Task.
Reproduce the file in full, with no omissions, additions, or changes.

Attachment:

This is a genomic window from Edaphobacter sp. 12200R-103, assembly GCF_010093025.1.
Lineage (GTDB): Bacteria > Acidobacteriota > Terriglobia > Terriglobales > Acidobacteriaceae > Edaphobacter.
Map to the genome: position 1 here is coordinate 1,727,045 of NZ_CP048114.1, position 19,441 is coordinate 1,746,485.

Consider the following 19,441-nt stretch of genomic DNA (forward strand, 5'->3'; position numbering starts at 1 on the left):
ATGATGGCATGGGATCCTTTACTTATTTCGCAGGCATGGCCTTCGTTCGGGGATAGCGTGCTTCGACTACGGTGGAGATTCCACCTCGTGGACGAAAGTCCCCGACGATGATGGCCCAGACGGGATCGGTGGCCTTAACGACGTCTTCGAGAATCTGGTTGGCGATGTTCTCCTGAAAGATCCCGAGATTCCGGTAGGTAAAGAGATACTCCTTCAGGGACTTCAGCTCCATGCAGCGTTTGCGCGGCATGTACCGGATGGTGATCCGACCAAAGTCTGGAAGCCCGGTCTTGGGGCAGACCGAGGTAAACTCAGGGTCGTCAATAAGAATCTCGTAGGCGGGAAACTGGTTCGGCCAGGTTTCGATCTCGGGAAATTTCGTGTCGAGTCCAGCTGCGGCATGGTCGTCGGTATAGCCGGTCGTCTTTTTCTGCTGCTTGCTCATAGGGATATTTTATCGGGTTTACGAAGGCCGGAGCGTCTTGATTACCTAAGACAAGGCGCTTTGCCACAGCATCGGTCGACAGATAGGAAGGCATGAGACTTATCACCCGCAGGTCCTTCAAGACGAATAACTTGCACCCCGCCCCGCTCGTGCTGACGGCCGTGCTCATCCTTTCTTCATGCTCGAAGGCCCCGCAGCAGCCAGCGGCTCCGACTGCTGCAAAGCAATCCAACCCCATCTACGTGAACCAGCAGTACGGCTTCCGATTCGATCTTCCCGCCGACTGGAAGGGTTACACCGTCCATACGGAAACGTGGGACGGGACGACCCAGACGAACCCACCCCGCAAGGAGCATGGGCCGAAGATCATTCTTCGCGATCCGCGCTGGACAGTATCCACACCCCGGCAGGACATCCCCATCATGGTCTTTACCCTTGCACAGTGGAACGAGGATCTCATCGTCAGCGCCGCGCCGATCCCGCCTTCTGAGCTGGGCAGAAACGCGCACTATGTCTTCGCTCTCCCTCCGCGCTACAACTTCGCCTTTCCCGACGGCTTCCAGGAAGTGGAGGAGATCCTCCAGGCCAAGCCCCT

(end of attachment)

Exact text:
This is a genomic window from Edaphobacter sp. 12200R-103, assembly GCF_010093025.1.
Lineage (GTDB): Bacteria > Acidobacteriota > Terriglobia > Terriglobales > Acidobacteriaceae > Edaphobacter.
Map to the genome: position 1 here is coordinate 1,727,045 of NZ_CP048114.1, position 19,441 is coordinate 1,746,485.

Consider the following 19,441-nt stretch of genomic DNA (forward strand, 5'->3'; position numbering starts at 1 on the left):
ATGATGGCATGGGATCCTTTACTTATTTCGCAGGCATGGCCTTCGTTCGGGGATAGCGTGCTTCGACTACGGTGGAGATTCCACCTCGTGGACGAAAGTCCCCGACGATGATGGCCCAGACGGGATCGGTGGCCTTAACGACGTCTTCGAGAATCTGGTTGGCGATGTTCTCCTGAAAGATCCCGAGATTCCGGTAGGTAAAGAGATACTCCTTCAGGGACTTCAGCTCCATGCAGCGTTTGCGCGGCATGTACCGGATGGTGATCCGACCAAAGTCTGGAAGCCCGGTCTTGGGGCAGACCGAGGTAAACTCAGGGTCGTCAATAAGAATCTCGTAGGCGGGAAACTGGTTCGGCCAGGTTTCGATCTCGGGAAATTTCGTGTCGAGTCCAGCTGCGGCATGGTCGTCGGTATAGCCGGTCGTCTTTTTCTGCTGCTTGCTCATAGGGATATTTTATCGGGTTTACGAAGGCCGGAGCGTCTTGATTACCTAAGACAAGGCGCTTTGCCACAGCATCGGTCGACAGATAGGAAGGCATGAGACTTATCACCCGCAGGTCCTTCAAGACGAATAACTTGCACCCCGCCCCGCTCGTGCTGACGGCCGTGCTCATCCTTTCTTCATGCTCGAAGGCCCCGCAGCAGCCAGCGGCTCCGACTGCTGCAAAGCAATCCAACCCCATCTACGTGAACCAGCAGTACGGCTTCCGATTCGATCTTCCCGCCGACTGGAAGGGTTACACCGTCCATACGGAAACGTGGGACGGGACGACCCAGACGAACCCACCCCGCAAGGAGCATGGGCCGAAGATCATTCTTCGCGATCCGCGCTGGACAGTATCCACACCCCGGCAGGACATCCCCATCATGGTCTTTACCCTTGCACAGTGGAACGAGGATCTCATCGTCAGCGCCGCGCCGATCCCGCCTTCTGAGCTGGGCAGAAACGCGCACTATGTCTTCGCTCTCCCTCCGCGCTACAACTTCGCCTTTCCCGACGGCTTCCAGGAAGTGGAGGAGATCCTCCAGGCCAAGCCCCT